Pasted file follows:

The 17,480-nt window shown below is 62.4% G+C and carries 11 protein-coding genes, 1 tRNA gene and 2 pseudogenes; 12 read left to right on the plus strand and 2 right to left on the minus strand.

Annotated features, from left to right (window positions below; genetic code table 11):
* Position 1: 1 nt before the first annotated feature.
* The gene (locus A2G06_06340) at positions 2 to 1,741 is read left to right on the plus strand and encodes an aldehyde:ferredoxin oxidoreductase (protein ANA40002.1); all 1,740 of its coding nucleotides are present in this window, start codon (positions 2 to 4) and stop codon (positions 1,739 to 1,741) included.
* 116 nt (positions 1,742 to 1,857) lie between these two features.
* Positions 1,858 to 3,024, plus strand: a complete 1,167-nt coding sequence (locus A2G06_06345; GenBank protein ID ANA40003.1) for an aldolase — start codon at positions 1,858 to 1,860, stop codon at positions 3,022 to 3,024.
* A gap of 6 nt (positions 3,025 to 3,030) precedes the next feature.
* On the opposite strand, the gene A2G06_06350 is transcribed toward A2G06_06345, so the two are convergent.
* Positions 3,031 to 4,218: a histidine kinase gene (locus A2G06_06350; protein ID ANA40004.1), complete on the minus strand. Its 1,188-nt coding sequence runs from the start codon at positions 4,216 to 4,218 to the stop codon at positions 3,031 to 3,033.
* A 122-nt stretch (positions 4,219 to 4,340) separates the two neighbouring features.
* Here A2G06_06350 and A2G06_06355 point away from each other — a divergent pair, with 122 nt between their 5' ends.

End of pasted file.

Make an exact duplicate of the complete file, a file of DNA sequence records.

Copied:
The 17,480-nt window shown below is 62.4% G+C and carries 11 protein-coding genes, 1 tRNA gene and 2 pseudogenes; 12 read left to right on the plus strand and 2 right to left on the minus strand.

Annotated features, from left to right (window positions below; genetic code table 11):
* Position 1: 1 nt before the first annotated feature.
* The gene (locus A2G06_06340) at positions 2 to 1,741 is read left to right on the plus strand and encodes an aldehyde:ferredoxin oxidoreductase (protein ANA40002.1); all 1,740 of its coding nucleotides are present in this window, start codon (positions 2 to 4) and stop codon (positions 1,739 to 1,741) included.
* 116 nt (positions 1,742 to 1,857) lie between these two features.
* Positions 1,858 to 3,024, plus strand: a complete 1,167-nt coding sequence (locus A2G06_06345; GenBank protein ID ANA40003.1) for an aldolase — start codon at positions 1,858 to 1,860, stop codon at positions 3,022 to 3,024.
* A gap of 6 nt (positions 3,025 to 3,030) precedes the next feature.
* On the opposite strand, the gene A2G06_06350 is transcribed toward A2G06_06345, so the two are convergent.
* Positions 3,031 to 4,218: a histidine kinase gene (locus A2G06_06350; protein ID ANA40004.1), complete on the minus strand. Its 1,188-nt coding sequence runs from the start codon at positions 4,216 to 4,218 to the stop codon at positions 3,031 to 3,033.
* A 122-nt stretch (positions 4,219 to 4,340) separates the two neighbouring features.
* Here A2G06_06350 and A2G06_06355 point away from each other — a divergent pair, with 122 nt between their 5' ends.